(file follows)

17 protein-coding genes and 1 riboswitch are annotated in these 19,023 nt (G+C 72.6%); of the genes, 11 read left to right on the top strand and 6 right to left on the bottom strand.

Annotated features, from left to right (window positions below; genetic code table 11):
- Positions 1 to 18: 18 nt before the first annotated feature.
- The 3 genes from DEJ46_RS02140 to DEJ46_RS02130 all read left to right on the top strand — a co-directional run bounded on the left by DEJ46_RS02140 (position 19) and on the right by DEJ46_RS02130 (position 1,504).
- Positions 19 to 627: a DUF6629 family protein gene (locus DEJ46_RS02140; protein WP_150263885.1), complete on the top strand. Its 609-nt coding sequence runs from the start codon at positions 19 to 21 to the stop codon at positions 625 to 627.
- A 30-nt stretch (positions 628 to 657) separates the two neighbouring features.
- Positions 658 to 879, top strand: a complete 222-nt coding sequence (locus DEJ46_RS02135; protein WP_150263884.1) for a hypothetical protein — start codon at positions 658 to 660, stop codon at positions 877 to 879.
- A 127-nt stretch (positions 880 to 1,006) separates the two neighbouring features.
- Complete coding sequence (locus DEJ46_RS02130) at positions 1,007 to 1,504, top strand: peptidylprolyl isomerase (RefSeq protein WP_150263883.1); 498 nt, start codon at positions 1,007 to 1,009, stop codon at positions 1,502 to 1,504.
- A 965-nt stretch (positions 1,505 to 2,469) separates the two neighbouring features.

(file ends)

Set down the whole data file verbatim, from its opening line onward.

17 protein-coding genes and 1 riboswitch are annotated in these 19,023 nt (G+C 72.6%); of the genes, 11 read left to right on the top strand and 6 right to left on the bottom strand.

Annotated features, from left to right (window positions below; genetic code table 11):
- Positions 1 to 18: 18 nt before the first annotated feature.
- The 3 genes from DEJ46_RS02140 to DEJ46_RS02130 all read left to right on the top strand — a co-directional run bounded on the left by DEJ46_RS02140 (position 19) and on the right by DEJ46_RS02130 (position 1,504).
- Positions 19 to 627: a DUF6629 family protein gene (locus DEJ46_RS02140; protein WP_150263885.1), complete on the top strand. Its 609-nt coding sequence runs from the start codon at positions 19 to 21 to the stop codon at positions 625 to 627.
- A 30-nt stretch (positions 628 to 657) separates the two neighbouring features.
- Positions 658 to 879, top strand: a complete 222-nt coding sequence (locus DEJ46_RS02135; protein WP_150263884.1) for a hypothetical protein — start codon at positions 658 to 660, stop codon at positions 877 to 879.
- A 127-nt stretch (positions 880 to 1,006) separates the two neighbouring features.
- Complete coding sequence (locus DEJ46_RS02130) at positions 1,007 to 1,504, top strand: peptidylprolyl isomerase (RefSeq protein WP_150263883.1); 498 nt, start codon at positions 1,007 to 1,009, stop codon at positions 1,502 to 1,504.
- A 965-nt stretch (positions 1,505 to 2,469) separates the two neighbouring features.